Lecture A.G. Dijkstra
|15 June 2010||FWN-Building 5113.0202, Nijenborgh 4, 9747 AG, Groningen|
|Speaker:||Dr. A.G. Dijkstra|
|Affiliation:||Dept. of Chemistry, Kyoto University, Japan|
|Title:||Quantum entanglement in a complex environment|
|Date:||Tue Jun 15, 2010|
|Telephone:||+31 50 363 4957|
Quantum mechanical entanglement of several qubits is not only the essential ingredient for quantum information, but also relevant for biological systems. Solid evidence exists that the photosynthetic complexes in bacteria and plants operate using entanglement between their light harvesting molecules, which can consequently be described as qubits. To understand this, it is crucial to include the decohering influence of the proteins surrounding these molecules. Modern femtosecond laser experiments can probe the qubit dynamics on a femtosecond time scale. Their interpretation requires a theory that properly explains quantum mechanical effects in the protein environment and the typical time scale on which it evolves. We develop such theory to go beyond the commonly used approximation of an ultrafast environment and study the effects on qubit entanglement.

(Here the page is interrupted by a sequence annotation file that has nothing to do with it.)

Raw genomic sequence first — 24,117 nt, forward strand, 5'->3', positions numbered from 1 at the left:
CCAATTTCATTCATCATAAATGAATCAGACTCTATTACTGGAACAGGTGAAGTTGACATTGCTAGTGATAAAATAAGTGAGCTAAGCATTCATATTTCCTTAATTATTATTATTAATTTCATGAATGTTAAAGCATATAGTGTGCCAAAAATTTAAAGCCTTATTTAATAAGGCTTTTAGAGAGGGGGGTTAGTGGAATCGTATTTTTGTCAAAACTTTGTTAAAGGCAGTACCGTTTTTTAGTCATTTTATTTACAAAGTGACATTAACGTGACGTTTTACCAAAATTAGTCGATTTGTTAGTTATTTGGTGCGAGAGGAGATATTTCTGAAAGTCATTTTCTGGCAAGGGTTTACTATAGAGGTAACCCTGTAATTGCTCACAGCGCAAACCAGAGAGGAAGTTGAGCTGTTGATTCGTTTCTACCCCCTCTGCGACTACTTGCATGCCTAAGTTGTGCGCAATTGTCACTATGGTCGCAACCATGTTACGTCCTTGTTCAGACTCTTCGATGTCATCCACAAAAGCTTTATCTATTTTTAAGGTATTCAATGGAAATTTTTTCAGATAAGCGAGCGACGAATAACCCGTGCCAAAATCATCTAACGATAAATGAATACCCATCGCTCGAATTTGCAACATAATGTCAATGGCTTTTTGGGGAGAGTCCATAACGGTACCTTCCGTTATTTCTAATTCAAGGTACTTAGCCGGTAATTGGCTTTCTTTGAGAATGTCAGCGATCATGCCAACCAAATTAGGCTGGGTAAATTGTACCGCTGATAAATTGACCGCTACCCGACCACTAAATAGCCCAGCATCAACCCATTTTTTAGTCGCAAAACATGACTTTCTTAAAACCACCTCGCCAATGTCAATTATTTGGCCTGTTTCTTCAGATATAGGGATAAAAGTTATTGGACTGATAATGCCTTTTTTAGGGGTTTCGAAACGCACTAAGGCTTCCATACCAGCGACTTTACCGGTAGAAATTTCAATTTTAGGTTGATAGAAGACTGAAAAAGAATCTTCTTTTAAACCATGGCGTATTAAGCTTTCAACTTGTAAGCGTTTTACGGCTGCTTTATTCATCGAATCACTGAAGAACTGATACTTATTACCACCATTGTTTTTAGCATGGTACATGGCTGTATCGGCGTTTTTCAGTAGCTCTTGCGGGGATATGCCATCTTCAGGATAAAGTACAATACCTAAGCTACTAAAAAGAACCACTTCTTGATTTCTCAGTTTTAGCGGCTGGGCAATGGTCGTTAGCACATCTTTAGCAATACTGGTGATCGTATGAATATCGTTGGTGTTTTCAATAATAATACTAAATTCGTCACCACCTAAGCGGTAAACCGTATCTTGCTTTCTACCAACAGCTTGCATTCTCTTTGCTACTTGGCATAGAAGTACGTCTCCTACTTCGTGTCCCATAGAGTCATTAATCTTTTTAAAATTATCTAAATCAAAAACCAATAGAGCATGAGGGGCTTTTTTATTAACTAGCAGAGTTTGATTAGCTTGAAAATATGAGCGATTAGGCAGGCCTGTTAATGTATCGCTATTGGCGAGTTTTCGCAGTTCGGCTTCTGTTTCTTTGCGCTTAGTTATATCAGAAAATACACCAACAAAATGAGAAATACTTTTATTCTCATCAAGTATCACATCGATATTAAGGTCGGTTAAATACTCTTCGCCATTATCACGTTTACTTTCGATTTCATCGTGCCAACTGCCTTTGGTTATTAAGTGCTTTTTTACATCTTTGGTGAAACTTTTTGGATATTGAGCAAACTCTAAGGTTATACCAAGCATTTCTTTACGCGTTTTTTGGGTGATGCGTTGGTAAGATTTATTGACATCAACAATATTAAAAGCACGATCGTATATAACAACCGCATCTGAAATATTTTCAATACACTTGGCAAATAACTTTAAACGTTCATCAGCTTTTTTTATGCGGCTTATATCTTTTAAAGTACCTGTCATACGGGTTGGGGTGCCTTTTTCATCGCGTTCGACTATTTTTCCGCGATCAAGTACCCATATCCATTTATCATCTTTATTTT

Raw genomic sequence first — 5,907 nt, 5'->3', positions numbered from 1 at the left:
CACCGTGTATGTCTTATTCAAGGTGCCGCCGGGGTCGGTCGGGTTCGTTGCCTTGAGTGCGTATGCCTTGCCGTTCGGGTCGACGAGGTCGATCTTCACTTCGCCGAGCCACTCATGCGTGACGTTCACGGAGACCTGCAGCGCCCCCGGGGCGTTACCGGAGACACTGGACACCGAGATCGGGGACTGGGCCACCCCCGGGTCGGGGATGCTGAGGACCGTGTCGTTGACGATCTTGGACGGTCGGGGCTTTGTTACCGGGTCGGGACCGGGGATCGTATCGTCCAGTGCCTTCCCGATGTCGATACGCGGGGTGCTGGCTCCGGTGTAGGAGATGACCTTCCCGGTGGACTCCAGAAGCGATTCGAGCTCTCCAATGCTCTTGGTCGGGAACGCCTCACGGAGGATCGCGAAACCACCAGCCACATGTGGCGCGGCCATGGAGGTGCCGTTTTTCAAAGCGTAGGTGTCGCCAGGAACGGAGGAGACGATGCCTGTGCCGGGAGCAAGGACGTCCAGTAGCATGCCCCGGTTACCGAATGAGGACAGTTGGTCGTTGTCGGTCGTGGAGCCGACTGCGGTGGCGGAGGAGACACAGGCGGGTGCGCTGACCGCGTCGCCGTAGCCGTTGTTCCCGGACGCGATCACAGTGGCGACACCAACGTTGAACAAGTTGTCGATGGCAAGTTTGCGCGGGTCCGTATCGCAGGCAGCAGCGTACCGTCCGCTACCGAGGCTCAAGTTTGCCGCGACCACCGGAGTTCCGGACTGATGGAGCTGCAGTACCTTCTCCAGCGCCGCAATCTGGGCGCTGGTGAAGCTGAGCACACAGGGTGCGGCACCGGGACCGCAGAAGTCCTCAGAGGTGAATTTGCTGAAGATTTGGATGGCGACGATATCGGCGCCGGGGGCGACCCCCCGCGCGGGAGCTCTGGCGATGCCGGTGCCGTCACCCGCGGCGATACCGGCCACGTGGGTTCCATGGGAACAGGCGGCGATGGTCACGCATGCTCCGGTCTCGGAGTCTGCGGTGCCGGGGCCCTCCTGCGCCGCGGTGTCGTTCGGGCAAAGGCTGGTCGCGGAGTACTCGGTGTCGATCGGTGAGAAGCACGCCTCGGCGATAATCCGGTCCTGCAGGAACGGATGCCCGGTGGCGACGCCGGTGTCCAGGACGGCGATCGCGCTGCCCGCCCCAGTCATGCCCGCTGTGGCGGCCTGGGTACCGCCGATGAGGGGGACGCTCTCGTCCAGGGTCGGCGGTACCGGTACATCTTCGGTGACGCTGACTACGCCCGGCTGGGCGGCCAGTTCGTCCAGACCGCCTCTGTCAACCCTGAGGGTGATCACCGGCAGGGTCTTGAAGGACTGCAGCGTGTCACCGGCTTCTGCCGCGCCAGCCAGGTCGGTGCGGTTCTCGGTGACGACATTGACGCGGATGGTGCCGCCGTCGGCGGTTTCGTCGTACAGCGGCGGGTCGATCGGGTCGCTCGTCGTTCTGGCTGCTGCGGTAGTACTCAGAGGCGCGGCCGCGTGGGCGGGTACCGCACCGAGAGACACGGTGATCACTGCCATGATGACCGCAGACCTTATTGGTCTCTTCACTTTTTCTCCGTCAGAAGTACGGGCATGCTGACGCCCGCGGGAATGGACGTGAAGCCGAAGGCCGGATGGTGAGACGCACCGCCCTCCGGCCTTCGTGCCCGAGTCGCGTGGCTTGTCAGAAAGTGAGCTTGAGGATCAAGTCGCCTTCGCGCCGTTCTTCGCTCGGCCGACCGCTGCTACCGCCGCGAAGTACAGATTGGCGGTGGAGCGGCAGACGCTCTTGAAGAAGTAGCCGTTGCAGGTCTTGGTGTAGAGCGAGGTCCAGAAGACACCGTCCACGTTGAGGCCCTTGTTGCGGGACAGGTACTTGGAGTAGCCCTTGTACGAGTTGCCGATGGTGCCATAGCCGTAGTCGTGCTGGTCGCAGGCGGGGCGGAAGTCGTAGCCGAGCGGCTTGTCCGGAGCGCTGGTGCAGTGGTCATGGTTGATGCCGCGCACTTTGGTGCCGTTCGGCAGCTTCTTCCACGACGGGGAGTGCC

A.G. Dijkstra and Y. Tanimura, Phys. Rev. Lett. 2010.
|Last modified:||22 October 2012 2.30 p.m.|